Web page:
Around 2.5 billion people live, work, and depend on indigenous and community lands. They protect about half of the world's land, but have full ownership rights to just one-fifth of that. Why this massive gap? Lack of political leadership from governments and corruption, as well as business as usual by corporations and consumers. Not having these rights means that entire communities and cultures could be left landless at any point in time. It is getting worse - driving conflict, poverty, and political insecurity around the world.
Community lands are increasingly threatened by the exploding demands from the agriculture, mining, fossil fuel, and logging industries. Land-grabbing has become a global menace, driving communities out of their homes and into poverty.
This is why hundreds of Indigenous Peoples and community organizations and NGOs in partnership with Oxfam, International Land Coalition, and Rights and Resources Initiative, have come together in a new alliance to start the Land Rights Now campaign. We--the world's Indigenous Peoples, rural communities, and their supporters - are urging and encouraging governments to double the amount of land these communities own by 2020.
If governments are to meet the United Nations' Sustainable Development Goals to "end poverty, protect the planet, and ensure prosperity for all," further recognition and respect of community land rights is needed to help communities improve their economic well-being, preserve their cultures and save the environment.
Those affected in this story of injustice are often the poorest and most vulnerable. Enxet in Paraguay, Cambodia's Kuy, Oroko and Bakossi in Cameroon, and beyond; these are communities who protect our planet, and they are being deprived of their rights.
The brutal murders of indigenous land defenders Berta Càceres and Nelson García in Honduras is a tragic reminder of the challenges communities and activists can face in protecting their lands.
Urgent action must be taken to condemn in the strongest terms the killing of human rights and environmental defenders; to bring about an end to impunity for the perpetrators; and for governments worldwide to commit to protect the rights and lives of those who raise their voices in defence of their lands.
Many rights abuses are driven by the idea that indigenous and community lands are either empty or under-used, and thus ripe for economic development. On Sri Lanka's eastern coast, hundreds of families were evicted from their homes in 2010. The government sought new lands to develop as tourist destinations, at the expense of the farmers and fishers that had lived there for generations. The community organized, protested, and petitioned the government's human rights authorities, and yet years later, they're still in exile.
Securing land rights is also critical in the fight for gender equality. Not only do women have to fight for their ancestral lands against outsiders, but they also often struggle to be seen as equals within their own communities. Without secure and equal rights to forest, farmland, or pastures to make a living, their risk of falling into poverty is higher.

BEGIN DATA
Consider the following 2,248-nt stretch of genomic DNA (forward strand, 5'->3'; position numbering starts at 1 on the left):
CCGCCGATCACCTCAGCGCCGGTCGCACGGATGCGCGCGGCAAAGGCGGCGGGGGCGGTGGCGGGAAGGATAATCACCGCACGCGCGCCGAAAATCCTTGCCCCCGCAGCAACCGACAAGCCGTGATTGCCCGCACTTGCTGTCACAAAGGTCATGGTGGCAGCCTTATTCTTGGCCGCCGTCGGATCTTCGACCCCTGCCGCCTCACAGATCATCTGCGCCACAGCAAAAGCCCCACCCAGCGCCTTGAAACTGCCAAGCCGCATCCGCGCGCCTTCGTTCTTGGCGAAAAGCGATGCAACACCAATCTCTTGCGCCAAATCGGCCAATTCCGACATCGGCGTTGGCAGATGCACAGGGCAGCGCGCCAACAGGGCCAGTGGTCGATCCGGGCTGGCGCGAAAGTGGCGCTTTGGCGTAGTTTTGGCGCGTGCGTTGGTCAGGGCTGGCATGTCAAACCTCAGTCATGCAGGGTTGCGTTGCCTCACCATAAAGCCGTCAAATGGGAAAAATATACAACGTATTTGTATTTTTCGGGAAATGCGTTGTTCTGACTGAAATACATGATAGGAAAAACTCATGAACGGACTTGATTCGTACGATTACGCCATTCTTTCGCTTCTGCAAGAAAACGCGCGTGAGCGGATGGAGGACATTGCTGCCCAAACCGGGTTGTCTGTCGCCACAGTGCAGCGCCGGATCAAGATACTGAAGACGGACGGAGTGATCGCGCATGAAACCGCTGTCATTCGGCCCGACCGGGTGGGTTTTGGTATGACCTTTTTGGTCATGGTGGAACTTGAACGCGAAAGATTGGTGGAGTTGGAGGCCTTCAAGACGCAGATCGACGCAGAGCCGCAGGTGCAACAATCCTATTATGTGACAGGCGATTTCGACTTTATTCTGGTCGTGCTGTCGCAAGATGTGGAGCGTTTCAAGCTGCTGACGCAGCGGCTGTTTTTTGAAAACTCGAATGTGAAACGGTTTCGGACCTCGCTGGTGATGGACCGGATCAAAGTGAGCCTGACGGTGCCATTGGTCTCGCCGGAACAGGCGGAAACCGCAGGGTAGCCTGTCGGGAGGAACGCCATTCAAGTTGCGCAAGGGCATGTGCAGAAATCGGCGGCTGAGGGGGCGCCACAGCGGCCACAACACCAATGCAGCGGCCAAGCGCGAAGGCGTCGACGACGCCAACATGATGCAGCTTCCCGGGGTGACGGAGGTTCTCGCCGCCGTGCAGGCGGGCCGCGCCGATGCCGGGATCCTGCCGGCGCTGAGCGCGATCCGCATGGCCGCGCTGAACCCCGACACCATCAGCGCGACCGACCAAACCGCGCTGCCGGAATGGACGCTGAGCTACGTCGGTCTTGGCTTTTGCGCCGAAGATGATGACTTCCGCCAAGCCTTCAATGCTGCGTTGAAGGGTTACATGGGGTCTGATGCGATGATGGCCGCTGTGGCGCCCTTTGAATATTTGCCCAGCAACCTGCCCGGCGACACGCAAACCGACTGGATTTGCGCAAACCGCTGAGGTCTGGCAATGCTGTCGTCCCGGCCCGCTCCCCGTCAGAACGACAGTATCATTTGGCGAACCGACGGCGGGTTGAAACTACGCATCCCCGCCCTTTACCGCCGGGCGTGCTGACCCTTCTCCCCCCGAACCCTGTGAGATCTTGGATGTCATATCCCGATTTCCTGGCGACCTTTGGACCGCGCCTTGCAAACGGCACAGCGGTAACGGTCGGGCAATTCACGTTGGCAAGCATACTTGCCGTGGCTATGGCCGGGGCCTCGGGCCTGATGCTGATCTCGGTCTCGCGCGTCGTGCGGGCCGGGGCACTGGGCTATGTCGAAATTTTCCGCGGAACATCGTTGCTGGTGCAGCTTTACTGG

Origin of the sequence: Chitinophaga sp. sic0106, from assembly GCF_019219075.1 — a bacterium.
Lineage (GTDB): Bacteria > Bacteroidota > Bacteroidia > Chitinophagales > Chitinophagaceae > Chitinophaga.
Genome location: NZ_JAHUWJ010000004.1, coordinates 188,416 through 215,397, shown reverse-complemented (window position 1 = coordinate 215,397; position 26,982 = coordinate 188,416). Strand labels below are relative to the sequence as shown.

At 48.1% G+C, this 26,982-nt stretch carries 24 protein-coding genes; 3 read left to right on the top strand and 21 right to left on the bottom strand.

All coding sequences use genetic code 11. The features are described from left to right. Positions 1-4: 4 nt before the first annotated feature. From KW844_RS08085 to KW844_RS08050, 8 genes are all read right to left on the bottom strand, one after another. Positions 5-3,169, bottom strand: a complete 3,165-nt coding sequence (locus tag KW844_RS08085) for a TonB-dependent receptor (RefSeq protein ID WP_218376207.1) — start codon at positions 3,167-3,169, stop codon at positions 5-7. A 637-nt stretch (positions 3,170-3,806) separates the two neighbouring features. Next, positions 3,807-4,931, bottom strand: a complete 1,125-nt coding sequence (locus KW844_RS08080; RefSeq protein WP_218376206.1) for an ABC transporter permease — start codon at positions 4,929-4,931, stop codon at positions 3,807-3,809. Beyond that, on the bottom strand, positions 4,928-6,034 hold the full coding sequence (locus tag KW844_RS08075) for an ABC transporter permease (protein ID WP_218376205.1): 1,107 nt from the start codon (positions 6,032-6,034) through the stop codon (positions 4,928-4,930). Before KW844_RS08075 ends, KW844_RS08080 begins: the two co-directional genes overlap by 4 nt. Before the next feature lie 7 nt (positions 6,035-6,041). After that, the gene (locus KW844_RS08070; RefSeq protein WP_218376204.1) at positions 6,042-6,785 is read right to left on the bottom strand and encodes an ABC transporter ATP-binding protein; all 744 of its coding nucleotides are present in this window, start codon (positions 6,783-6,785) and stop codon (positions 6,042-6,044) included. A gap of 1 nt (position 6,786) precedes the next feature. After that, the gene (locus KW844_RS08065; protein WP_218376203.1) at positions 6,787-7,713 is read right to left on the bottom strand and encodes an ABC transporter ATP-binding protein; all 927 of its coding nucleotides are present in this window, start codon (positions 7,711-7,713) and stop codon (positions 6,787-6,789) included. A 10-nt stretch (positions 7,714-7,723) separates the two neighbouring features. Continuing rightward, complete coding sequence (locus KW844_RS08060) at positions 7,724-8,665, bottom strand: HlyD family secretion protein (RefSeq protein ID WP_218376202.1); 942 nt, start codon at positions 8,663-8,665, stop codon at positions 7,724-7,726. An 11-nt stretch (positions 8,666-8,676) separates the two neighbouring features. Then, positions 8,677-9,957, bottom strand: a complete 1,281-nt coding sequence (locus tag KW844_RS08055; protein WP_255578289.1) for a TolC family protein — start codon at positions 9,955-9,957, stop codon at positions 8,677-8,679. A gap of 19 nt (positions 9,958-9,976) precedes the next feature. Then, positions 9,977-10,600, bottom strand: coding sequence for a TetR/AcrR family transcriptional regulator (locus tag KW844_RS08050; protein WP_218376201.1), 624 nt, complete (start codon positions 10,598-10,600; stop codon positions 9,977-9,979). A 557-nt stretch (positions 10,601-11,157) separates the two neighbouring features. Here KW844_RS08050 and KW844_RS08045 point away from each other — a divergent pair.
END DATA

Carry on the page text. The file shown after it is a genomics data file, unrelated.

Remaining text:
And if justice for billions of men and women wasn't a good enough reason to act, consider this: the Paris Agreement on climate change will only be met if communities and indigenous communities gain the right to control these natural resources. For example, unless trends are reversed in Guatemala, 40 percent of the Maya Biosphere Reserve jungles could be gone. What survives will mostly be land that's under the protection of local communities. Securing land rights is crucial if we are to slow the destruction of forests, remove carbon from our atmosphere, and lower greenhouse gas emissions.
This crisis has gone on for far too long. The gap in recognition of community land rights reflects the catastrophic failure of governments to respect the rights of their citizens. To begin righting the wrong, governments and corporations must recognize that the claims made by these communities are legitimate. If governments and legislatures passed and implemented strong laws protecting their rights, communities wouldn't have to depend on courtroom fights against lawyers representing powerful interests.
Every one of us must help in this fight. As consumers, we must demand products from companies that respect community land rights, and to hold governments and corporations accountable to their promises and commitments. The Land Rights Now campaign is about standing in solidarity with the billions of people living on indigenous and community lands. Add your voice to demand justice, human rights, gender equality, and a healthier environment for all. Stay informed, stay vigilant, and get involved.
Photo Credit: © ILC / Jason Taylor. Info: One of the village farmers stands on a patch of community land she has just tilled, Karamoja, Uganda. The ULA, recipient of the 2015 ILC Award, has used existing laws to empower and protect those living on and from the land.